Emily had a very overprotective father who never liked to see anyone near his daughter. Emily was separated from the world of interacting with people. The circumstances in a person’s life can lead to leading a sole life. Despite the tough conditions imposed by Emily’s father, she went ahead and killed her boyfriend. The act took her years and it never let her live in peace as the dead body was right in the house and she slept next to it every night (Sharan 176). In life, leading a lonely life does not Emily that the people around have denied to create company for you, but the acts in life can make someone guilty to mingle with the rest. For example, Emily killing her boyfriend was an act that the society forbids, so would have the crime been revealed to the people, Emily could not have been allowed to stay with the people due to the offense (Faulkner 98). However, family members create isolation, as Emily’s father did separate her from the men who tried get attached to her. In addition, the society can isolate a person due to wrongful acts commited. The killing of her boyfriend made Emily lead a solo life as the society could not tame such a character.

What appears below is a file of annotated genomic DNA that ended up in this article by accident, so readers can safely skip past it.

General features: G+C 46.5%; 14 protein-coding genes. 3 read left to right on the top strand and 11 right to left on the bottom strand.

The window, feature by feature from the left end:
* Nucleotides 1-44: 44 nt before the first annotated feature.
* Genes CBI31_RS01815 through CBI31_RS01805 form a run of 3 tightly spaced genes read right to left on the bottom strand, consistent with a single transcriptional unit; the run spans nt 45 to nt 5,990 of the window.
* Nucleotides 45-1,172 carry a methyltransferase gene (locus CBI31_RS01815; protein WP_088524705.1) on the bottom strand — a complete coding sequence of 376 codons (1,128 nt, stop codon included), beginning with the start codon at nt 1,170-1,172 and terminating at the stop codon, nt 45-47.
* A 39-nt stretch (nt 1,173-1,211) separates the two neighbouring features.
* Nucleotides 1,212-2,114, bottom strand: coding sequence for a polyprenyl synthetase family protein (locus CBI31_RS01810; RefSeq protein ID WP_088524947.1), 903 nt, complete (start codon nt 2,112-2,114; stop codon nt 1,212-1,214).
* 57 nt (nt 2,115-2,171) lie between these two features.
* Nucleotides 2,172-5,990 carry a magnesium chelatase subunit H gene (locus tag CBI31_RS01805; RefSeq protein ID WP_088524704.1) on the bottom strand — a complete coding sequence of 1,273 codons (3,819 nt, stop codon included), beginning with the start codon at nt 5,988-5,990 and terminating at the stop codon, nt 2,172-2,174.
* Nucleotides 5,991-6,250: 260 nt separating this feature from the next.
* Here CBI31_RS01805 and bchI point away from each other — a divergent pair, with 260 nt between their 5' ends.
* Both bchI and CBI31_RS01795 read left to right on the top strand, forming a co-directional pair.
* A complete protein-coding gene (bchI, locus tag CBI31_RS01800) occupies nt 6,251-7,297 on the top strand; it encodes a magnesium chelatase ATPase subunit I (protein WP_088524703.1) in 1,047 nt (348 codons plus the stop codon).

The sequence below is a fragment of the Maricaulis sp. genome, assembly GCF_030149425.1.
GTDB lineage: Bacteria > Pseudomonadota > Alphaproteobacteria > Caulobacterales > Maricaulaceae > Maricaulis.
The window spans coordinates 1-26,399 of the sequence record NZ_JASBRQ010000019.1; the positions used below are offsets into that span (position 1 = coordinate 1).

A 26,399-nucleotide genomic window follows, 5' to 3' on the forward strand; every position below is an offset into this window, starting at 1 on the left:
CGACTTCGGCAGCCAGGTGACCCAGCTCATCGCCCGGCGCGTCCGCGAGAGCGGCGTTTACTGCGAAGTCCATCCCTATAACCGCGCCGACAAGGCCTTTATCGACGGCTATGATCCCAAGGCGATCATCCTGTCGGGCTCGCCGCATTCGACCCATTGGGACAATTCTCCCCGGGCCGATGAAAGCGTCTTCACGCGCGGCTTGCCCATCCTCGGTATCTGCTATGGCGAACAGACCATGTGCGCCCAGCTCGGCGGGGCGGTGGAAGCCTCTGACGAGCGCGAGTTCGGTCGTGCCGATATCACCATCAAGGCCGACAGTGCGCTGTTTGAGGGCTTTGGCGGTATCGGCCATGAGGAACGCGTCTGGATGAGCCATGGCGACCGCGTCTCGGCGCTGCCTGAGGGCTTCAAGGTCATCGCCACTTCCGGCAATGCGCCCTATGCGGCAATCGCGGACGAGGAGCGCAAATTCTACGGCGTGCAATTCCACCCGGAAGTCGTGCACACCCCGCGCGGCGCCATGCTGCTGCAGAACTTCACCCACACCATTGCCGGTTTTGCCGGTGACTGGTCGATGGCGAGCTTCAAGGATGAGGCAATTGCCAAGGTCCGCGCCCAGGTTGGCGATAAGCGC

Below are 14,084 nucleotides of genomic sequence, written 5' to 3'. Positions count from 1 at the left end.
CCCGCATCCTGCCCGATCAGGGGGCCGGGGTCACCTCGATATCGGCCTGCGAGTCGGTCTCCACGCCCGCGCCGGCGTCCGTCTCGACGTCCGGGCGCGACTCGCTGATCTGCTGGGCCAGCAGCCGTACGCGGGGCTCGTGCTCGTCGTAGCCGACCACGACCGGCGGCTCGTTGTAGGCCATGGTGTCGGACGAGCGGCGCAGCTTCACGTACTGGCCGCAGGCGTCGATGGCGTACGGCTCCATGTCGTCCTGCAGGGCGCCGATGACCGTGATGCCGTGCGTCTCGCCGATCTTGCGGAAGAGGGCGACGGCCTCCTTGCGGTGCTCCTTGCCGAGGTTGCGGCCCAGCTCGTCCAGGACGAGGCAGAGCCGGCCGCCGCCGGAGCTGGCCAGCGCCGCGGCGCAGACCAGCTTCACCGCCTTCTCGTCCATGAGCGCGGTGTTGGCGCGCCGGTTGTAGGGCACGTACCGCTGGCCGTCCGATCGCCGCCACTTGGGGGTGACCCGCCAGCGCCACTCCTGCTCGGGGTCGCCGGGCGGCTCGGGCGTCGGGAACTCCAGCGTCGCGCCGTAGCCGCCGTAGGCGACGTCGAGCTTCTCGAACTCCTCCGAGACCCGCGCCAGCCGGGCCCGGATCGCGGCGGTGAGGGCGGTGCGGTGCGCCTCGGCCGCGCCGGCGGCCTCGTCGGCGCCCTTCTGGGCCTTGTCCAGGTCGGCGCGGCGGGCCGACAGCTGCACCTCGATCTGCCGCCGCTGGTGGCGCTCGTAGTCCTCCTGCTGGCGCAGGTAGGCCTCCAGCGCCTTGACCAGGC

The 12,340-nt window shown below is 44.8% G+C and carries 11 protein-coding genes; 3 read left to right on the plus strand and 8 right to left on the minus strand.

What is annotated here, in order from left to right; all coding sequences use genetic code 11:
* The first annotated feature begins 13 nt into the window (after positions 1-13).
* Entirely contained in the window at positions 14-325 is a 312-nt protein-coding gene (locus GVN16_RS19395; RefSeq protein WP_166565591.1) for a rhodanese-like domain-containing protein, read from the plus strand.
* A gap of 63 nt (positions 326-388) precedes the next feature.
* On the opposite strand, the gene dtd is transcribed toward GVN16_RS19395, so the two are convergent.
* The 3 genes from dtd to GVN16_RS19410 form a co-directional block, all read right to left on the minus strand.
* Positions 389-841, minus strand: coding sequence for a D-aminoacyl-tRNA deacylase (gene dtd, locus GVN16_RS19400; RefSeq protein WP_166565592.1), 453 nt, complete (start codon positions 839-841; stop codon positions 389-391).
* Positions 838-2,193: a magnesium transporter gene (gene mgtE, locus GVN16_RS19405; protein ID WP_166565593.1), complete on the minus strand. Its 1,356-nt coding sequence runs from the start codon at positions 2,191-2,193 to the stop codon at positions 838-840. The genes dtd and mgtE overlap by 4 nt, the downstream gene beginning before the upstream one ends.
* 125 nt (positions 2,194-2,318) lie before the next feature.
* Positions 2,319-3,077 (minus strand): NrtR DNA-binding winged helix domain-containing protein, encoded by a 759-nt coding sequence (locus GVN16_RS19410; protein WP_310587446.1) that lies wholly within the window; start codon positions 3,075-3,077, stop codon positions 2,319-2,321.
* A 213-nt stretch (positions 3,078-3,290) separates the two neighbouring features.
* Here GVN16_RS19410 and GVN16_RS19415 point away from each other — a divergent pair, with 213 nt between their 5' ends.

Compassion and Forgiveness

Emily’s story unfolds with cruel acts that can make a reader think that everything is done in a merciless manner. Despite the harshness and arrogant treatment revealed in the story, the author argues that forgiveness is a way of letting the past go and dealing with the present to create an even environment for everyone. Emily should have stood and face the past events in her life and face the present with a positive attitude. What is past can only make people miserable if at all they keep thinking or reminding themselves about the past events. However, forgetting about the past and making clean of it in the present will grant a free life full of joy and happiness (Faulkner 120). For example, had Emily not killed her boyfriend, she could not have been sleeping with a corpse. The event calls for people to be compassionate and forgiving in situations that create conflict.